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With all the focus recently on social media and cloud computing, some might have missed recent developments in the next generation wireless network, LTE. Verizon announced at CTIA their new development center and one thing I find interesting is the fact that the operating system choices will have to collapse for 4G. Developers are still forced to choose between Windows Mobile, Android, iPhone, Qualcomm Brew and Symbian. Maybe what's needed is a mobile hyper-visor of sorts that will run managed code on any device, more on that later. The other thing that will trip us up will be the change in the economics of mobility revenue and profit opportunity. I believe LTE will require operators to abandon flat-rate, monthly unlimited data plans altogether - including wired. Time Warner and other MSOs got some backlash this year with their experimentation of metered broadband. Real-world bandwidth is nowhere near theoretical peaks (I expect users will get 10-20Mbps download links for LTE vs. the 100 Mbps advertised). Busy websites and network congestion happen. Spectrum is a shared and non-deterministic media. Combine this with operator backhaul capacity, device receiver power and cell configuration diversity and you have an industry marching to data caps, bandwidth restrictions and questionable service guarantees. Think about this easy example: when you are able to download data faster, you download more thereby triggering increased usage and reaching your data cap more quickly. Stacey Higginbotham had an excellent example of the difference in downloading HD video in a metered world where you thought you were saving money by not driving to Blockbuster!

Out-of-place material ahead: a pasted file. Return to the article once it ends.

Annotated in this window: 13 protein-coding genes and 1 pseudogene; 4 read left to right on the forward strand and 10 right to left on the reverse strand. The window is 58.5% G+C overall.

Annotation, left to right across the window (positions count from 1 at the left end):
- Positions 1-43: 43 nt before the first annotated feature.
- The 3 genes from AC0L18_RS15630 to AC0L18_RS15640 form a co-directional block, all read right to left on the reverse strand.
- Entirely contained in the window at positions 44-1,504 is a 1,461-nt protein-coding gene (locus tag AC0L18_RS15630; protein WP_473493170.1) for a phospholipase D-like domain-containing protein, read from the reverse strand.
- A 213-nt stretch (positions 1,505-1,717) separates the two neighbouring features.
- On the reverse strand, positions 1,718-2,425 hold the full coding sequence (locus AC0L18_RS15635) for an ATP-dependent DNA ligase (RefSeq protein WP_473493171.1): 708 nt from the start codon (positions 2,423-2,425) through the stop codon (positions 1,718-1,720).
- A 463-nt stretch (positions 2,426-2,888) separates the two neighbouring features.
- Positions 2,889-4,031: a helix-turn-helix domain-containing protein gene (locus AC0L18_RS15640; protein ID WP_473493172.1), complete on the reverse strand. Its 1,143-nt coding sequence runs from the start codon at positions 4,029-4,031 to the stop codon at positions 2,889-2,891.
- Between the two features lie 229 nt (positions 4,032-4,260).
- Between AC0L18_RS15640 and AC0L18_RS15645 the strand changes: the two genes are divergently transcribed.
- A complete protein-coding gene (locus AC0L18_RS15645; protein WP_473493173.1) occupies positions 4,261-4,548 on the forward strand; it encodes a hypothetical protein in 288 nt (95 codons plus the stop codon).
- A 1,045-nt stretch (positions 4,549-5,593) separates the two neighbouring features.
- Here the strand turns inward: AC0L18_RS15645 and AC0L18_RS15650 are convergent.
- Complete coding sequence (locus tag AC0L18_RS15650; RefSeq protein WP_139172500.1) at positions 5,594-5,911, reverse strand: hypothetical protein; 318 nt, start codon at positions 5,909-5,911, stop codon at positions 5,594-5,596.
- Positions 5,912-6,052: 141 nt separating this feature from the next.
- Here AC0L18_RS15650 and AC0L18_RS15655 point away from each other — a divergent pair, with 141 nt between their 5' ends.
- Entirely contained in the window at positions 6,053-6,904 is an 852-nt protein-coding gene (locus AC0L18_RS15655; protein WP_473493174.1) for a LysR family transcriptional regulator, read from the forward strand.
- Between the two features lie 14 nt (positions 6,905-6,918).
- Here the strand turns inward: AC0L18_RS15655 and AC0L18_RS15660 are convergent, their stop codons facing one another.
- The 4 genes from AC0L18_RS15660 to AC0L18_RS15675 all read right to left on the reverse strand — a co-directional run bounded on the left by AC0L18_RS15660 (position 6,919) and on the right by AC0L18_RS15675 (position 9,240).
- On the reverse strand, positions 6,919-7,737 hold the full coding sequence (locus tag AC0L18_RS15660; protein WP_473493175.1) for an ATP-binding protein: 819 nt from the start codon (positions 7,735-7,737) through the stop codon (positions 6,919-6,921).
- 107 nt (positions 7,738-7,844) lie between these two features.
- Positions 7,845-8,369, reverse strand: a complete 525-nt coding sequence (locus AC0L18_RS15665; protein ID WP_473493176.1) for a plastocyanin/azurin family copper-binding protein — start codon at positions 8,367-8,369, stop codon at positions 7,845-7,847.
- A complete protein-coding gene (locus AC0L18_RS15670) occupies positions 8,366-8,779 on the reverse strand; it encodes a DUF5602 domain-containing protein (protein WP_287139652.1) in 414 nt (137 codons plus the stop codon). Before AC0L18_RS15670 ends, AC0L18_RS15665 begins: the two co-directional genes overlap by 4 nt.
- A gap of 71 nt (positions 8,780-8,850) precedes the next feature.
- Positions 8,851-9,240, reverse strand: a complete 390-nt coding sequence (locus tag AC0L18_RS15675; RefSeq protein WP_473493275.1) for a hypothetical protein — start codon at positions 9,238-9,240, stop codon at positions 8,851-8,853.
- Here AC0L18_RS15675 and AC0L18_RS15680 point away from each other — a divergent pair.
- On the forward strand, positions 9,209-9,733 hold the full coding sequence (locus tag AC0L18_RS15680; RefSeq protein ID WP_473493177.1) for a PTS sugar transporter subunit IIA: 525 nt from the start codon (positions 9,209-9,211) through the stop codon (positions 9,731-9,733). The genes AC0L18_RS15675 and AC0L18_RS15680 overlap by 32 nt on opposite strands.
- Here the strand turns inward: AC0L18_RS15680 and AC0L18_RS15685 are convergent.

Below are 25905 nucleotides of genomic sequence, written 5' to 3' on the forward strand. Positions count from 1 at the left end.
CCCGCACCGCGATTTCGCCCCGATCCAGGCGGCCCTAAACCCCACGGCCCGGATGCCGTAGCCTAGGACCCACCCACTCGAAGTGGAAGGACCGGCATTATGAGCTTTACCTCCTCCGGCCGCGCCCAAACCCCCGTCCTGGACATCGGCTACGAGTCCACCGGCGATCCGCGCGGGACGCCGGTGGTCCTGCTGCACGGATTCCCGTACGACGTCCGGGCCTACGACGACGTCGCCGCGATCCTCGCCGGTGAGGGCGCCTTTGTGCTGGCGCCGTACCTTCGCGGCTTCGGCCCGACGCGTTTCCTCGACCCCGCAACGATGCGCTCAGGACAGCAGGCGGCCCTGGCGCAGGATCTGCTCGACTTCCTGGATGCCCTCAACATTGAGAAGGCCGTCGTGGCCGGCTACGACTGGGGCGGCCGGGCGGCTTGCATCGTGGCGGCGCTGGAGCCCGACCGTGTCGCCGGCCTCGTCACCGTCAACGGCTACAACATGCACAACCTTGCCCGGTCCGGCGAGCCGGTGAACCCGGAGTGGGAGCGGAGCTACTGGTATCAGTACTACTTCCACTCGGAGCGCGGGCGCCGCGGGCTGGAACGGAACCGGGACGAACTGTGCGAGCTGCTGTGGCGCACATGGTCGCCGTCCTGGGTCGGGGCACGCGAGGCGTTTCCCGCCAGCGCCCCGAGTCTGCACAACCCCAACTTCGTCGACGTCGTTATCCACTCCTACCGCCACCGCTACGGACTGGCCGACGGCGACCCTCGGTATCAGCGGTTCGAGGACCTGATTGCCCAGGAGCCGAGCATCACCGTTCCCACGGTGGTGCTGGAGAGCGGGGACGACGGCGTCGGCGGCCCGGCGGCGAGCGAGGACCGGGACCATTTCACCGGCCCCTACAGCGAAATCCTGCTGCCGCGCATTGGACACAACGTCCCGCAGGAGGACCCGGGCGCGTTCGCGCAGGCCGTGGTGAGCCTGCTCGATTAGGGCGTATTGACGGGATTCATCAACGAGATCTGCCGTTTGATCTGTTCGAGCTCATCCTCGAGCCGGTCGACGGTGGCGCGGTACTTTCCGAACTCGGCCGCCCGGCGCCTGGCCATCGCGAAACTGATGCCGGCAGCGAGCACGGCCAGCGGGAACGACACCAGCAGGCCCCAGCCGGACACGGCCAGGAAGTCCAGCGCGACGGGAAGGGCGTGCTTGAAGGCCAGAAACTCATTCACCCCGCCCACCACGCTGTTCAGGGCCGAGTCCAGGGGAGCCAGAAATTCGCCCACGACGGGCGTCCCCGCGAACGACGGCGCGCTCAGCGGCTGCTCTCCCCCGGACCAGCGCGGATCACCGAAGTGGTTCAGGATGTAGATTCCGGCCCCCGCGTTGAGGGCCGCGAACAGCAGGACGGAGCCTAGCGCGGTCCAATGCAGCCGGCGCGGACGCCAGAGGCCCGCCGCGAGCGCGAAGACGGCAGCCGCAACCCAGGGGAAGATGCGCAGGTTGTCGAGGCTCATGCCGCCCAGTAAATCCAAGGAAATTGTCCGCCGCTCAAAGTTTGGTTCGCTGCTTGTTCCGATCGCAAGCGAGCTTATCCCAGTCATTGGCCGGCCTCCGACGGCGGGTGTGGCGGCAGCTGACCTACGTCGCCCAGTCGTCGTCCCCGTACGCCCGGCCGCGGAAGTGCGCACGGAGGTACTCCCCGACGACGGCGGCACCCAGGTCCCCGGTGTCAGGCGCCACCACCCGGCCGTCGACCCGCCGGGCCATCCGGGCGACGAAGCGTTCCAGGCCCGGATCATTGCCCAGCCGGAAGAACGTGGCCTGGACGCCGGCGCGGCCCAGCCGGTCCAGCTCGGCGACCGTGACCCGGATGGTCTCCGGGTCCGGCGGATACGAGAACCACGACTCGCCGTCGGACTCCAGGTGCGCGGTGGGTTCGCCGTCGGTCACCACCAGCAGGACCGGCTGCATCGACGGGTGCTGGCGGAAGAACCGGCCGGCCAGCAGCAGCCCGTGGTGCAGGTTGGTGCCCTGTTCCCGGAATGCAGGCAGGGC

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Peter Parkes, chief blogger for Skype reported there were over a million downloads of Skype for the iPhone in just two days. As reported here before, eBay failed to monetize their investment in Skype and realized a huge write-down. The surge in user interest is more a function of pre-release promotion, teasers & blog coverage, than anything else. The application does not work on 3G, only WiFi, therefore it automatically obsoletes those Skype WiFi phones. I like the application on a laptop and it's quite useful for international Skype-to-Skype calling. There are other alternatives; Truphone has an unlimited call package and other bloggers have tips to JailBreak your iPhone and install voipover3g to spoof the device in to thinking it's on WiFi. If you have a good connection, the voice quality is better than Fring or Truphone, but how many people will really use this application? If you already have Skype on your laptop at home and have a Skype contact list, all you'd be able to do is make calls from your handset unwired. We saw this pre-launch hype with the Palm Pre too and today they had some early looks at applications during CTIA 2009.

Is it real or is it Kindle?

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The Kindle is not a game changer like the Apple iPod was with music. This product has less of a growth curve than iPhones, NetBooks or other consumer devices. People are questioning the grayscale, the price and the experience but some like the aluminum case, the Stephen King eBook, "Ur" and the ability to get any printed book in 60 seconds. For $359, you can shop for a Netbook and get more functionality. The total cost of ownership of Kindle is higher because with newspaper subscriptions, books and other additions, you could run up to $100/month easily. Amazon doesn't break out the sales of their eBook business but they claim it is 10% of overall titles sold. The Kindle is Amazon's call option on the future of reading. I'm afraid that call option will expire worthless, there's a reason books haven't changed for 500 years, they still work!